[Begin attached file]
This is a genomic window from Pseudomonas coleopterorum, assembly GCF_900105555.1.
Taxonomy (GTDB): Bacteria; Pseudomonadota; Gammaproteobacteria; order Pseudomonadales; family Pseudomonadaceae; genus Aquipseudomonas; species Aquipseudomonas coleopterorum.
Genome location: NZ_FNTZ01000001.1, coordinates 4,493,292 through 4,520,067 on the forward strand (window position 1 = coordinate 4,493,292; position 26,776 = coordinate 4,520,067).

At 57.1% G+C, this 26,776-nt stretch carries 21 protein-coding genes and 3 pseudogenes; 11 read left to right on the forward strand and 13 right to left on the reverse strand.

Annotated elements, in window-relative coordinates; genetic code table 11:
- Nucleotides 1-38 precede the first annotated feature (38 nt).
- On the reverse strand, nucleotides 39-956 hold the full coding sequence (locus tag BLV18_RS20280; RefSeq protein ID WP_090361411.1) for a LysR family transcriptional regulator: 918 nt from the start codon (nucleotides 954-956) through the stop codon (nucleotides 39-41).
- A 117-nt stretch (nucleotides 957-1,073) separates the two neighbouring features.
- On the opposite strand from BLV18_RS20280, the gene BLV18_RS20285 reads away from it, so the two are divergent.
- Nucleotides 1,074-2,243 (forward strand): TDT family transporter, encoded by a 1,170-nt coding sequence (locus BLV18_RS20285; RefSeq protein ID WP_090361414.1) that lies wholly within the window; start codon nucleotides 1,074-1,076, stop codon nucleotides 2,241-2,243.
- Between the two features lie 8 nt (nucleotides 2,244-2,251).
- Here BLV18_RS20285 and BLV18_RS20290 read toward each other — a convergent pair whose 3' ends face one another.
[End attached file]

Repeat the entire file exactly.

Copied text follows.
This is a genomic window from Pseudomonas coleopterorum, assembly GCF_900105555.1.
Taxonomy (GTDB): Bacteria; Pseudomonadota; Gammaproteobacteria; order Pseudomonadales; family Pseudomonadaceae; genus Aquipseudomonas; species Aquipseudomonas coleopterorum.
Genome location: NZ_FNTZ01000001.1, coordinates 4,493,292 through 4,520,067 on the forward strand (window position 1 = coordinate 4,493,292; position 26,776 = coordinate 4,520,067).

At 57.1% G+C, this 26,776-nt stretch carries 21 protein-coding genes and 3 pseudogenes; 11 read left to right on the forward strand and 13 right to left on the reverse strand.

Annotated elements, in window-relative coordinates; genetic code table 11:
- Nucleotides 1-38 precede the first annotated feature (38 nt).
- On the reverse strand, nucleotides 39-956 hold the full coding sequence (locus tag BLV18_RS20280; RefSeq protein ID WP_090361411.1) for a LysR family transcriptional regulator: 918 nt from the start codon (nucleotides 954-956) through the stop codon (nucleotides 39-41).
- A 117-nt stretch (nucleotides 957-1,073) separates the two neighbouring features.
- On the opposite strand from BLV18_RS20280, the gene BLV18_RS20285 reads away from it, so the two are divergent.
- Nucleotides 1,074-2,243 (forward strand): TDT family transporter, encoded by a 1,170-nt coding sequence (locus BLV18_RS20285; RefSeq protein ID WP_090361414.1) that lies wholly within the window; start codon nucleotides 1,074-1,076, stop codon nucleotides 2,241-2,243.
- Between the two features lie 8 nt (nucleotides 2,244-2,251).
- Here BLV18_RS20285 and BLV18_RS20290 read toward each other — a convergent pair whose 3' ends face one another.